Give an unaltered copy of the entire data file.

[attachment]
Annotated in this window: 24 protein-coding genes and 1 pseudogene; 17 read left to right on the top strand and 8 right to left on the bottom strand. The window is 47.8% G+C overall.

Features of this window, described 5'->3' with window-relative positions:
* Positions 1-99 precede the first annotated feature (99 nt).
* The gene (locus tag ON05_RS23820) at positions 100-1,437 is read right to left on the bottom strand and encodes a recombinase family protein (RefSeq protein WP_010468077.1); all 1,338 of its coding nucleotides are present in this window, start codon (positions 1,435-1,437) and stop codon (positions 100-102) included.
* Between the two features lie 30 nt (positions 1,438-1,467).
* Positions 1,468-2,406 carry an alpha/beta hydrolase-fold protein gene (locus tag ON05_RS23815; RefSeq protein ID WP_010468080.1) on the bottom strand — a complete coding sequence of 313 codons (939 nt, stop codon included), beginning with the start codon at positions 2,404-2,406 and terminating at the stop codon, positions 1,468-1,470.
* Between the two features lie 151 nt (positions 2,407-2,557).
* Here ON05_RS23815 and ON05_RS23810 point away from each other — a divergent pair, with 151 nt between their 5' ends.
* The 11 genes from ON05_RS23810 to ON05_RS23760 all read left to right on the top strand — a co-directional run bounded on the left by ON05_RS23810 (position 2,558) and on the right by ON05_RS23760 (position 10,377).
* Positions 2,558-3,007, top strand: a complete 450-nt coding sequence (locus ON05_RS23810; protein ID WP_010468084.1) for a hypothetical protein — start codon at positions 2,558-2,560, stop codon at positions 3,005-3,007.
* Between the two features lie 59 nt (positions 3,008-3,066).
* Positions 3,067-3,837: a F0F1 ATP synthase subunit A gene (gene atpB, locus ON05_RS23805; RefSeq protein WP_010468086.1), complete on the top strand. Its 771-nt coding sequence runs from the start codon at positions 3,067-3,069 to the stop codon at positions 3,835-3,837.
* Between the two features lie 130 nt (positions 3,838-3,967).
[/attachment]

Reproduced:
Annotated in this window: 24 protein-coding genes and 1 pseudogene; 17 read left to right on the top strand and 8 right to left on the bottom strand. The window is 47.8% G+C overall.

Features of this window, described 5'->3' with window-relative positions:
* Positions 1-99 precede the first annotated feature (99 nt).
* The gene (locus tag ON05_RS23820) at positions 100-1,437 is read right to left on the bottom strand and encodes a recombinase family protein (RefSeq protein WP_010468077.1); all 1,338 of its coding nucleotides are present in this window, start codon (positions 1,435-1,437) and stop codon (positions 100-102) included.
* Between the two features lie 30 nt (positions 1,438-1,467).
* Positions 1,468-2,406 carry an alpha/beta hydrolase-fold protein gene (locus tag ON05_RS23815; RefSeq protein ID WP_010468080.1) on the bottom strand — a complete coding sequence of 313 codons (939 nt, stop codon included), beginning with the start codon at positions 2,404-2,406 and terminating at the stop codon, positions 1,468-1,470.
* Between the two features lie 151 nt (positions 2,407-2,557).
* Here ON05_RS23815 and ON05_RS23810 point away from each other — a divergent pair, with 151 nt between their 5' ends.
* The 11 genes from ON05_RS23810 to ON05_RS23760 all read left to right on the top strand — a co-directional run bounded on the left by ON05_RS23810 (position 2,558) and on the right by ON05_RS23760 (position 10,377).
* Positions 2,558-3,007, top strand: a complete 450-nt coding sequence (locus ON05_RS23810; protein ID WP_010468084.1) for a hypothetical protein — start codon at positions 2,558-2,560, stop codon at positions 3,005-3,007.
* Between the two features lie 59 nt (positions 3,008-3,066).
* Positions 3,067-3,837: a F0F1 ATP synthase subunit A gene (gene atpB, locus ON05_RS23805; RefSeq protein WP_010468086.1), complete on the top strand. Its 771-nt coding sequence runs from the start codon at positions 3,067-3,069 to the stop codon at positions 3,835-3,837.
* Between the two features lie 130 nt (positions 3,838-3,967).